They first entered the ring around the start of the millennium, the idea of local promoter Juan Mamani. Initially intended purely as a gimmick during a period of audience decline – he also considered using midgets – it took off in an unexpected way, with over fifty women showing up for that first open try-out. But after years under Mamani’s thumb, in which the women took the risks, and the associated damage, while his promotion, Titanes del Ring (Titans of the Ring) took the profits, there was a schism. Carmen and others among his top wrestlers left in 2011, starting up their own independent association, Diosas del Ring (Goddesses of the Ring), to gain the fruits of their own efforts. [Mamani allegedly then hired another woman, to play what I guess was Carmen Rosa v2.0!]

It was initially a struggle, with the women struggling to find even a place to train, and some of the defectors subsequently returning to Mamani – a man whom National Geographic once described as “a tall, angular man whom it would be kind to call unfriendly”. But Carmen and her colleagues persisted, and now they’ll get close to a thousand people attending their weekly events. She has become a celebrity, and not just in El Alto or even Bolivia. Carmen has traveled widely as a result, including trip to America and Peru, as well as being brought to London for 2015’s ‘Greatest Spectacle of Lucha Libre’ festival at York Hall.

The most immediate difference any wrestling fan will notice, is the costumes. While in America, wrestlers typically wear a limited amount of tight-fitting clothing, intended not to interfere with their moves, the cholitas come to fight in the traditional native costumes, consisting of multiple layered skirts (typically five or six), and little bowler hats which perch on top of their long, braided hair. [Bonus fact: the angle of the hat indicates marital status] It seems implausible they would be able to do anything requiring significant movement, but you’d be surprised. Also worth noting: the women need particular endurance, due to the altitude. Bolivia’s capital, La Paz, is the highest in the world, and the nearby low-income suburb of El Alto, home of the cholitas, is more elevated still, at over 13,500 feet above sea-level. Simply breathing is hard work, that far up.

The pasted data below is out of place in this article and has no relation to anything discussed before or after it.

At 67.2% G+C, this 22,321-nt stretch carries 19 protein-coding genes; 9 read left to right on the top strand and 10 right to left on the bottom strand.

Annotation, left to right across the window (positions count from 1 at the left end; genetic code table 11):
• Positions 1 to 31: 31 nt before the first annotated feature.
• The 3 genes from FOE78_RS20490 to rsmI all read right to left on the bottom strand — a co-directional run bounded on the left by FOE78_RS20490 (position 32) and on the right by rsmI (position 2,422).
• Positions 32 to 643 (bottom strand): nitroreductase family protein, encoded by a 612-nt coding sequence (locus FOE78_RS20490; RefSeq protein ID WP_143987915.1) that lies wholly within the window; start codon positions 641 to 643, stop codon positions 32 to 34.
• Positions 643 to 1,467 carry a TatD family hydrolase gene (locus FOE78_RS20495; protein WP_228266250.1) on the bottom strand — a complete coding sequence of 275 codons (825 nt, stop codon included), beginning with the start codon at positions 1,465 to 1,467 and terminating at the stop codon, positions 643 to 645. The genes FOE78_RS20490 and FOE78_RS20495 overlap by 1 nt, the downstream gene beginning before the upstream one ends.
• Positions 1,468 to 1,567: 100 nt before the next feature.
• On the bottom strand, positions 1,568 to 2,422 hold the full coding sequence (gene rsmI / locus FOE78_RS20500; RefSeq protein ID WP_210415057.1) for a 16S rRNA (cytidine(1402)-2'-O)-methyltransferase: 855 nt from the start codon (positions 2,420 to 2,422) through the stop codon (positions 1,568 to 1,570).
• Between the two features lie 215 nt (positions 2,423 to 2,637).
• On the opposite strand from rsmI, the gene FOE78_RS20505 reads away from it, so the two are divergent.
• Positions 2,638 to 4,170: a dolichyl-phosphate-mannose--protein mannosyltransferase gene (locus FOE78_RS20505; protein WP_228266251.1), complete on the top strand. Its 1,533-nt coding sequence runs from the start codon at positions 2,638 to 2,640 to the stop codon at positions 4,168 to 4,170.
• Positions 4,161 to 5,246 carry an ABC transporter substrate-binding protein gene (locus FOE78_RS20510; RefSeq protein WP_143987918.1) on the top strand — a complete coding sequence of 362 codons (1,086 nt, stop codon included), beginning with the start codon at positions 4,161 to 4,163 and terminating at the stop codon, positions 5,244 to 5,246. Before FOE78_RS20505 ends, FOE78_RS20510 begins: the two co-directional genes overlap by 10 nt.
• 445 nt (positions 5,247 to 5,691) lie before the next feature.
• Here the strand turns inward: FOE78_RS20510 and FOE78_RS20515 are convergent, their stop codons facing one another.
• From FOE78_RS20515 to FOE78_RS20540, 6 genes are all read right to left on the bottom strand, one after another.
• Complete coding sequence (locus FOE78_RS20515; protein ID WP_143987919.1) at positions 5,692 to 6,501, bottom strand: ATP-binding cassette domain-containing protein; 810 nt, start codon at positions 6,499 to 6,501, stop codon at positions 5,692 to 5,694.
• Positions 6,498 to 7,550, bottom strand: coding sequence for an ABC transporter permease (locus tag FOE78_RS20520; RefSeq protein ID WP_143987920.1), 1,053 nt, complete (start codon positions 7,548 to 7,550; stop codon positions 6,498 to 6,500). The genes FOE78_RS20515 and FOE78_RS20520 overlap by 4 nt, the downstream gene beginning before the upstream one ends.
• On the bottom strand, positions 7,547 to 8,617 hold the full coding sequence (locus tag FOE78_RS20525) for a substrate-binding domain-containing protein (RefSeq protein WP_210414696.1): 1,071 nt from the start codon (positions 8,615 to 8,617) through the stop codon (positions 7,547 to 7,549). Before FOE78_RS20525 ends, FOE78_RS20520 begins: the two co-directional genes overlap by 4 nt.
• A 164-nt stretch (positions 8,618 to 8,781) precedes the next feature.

The matches are not limited to women vs. women, with the cholitas taking on their male counterparts, as dictated by the storyline. It’s a one of a kind breed of professional wrestling, and a take which goes beyond the first impression of the unique style. For it is sports entertainment, not just based on athletic talent combined with the struggle of “good against evil,” but a version which offers social and political commentary too. Below, you’ll find a playlist of Youtube videos, including both documentaries and other clips, which give a bit more insight into the world of the fighting cholitas.

“Sometimes my daughters ask why I insist on doing this. It’s dangerous; we have many injuries, and my daughters complain that wrestling does not bring any money into the household. But I need to improve every day. Not for myself, for Veraluz, but for the triumph of Yolanda, an artist who owes herself to her public.”
  — Yolanda La Amorosa

The Eagle Huntress

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“Where eagles dare.”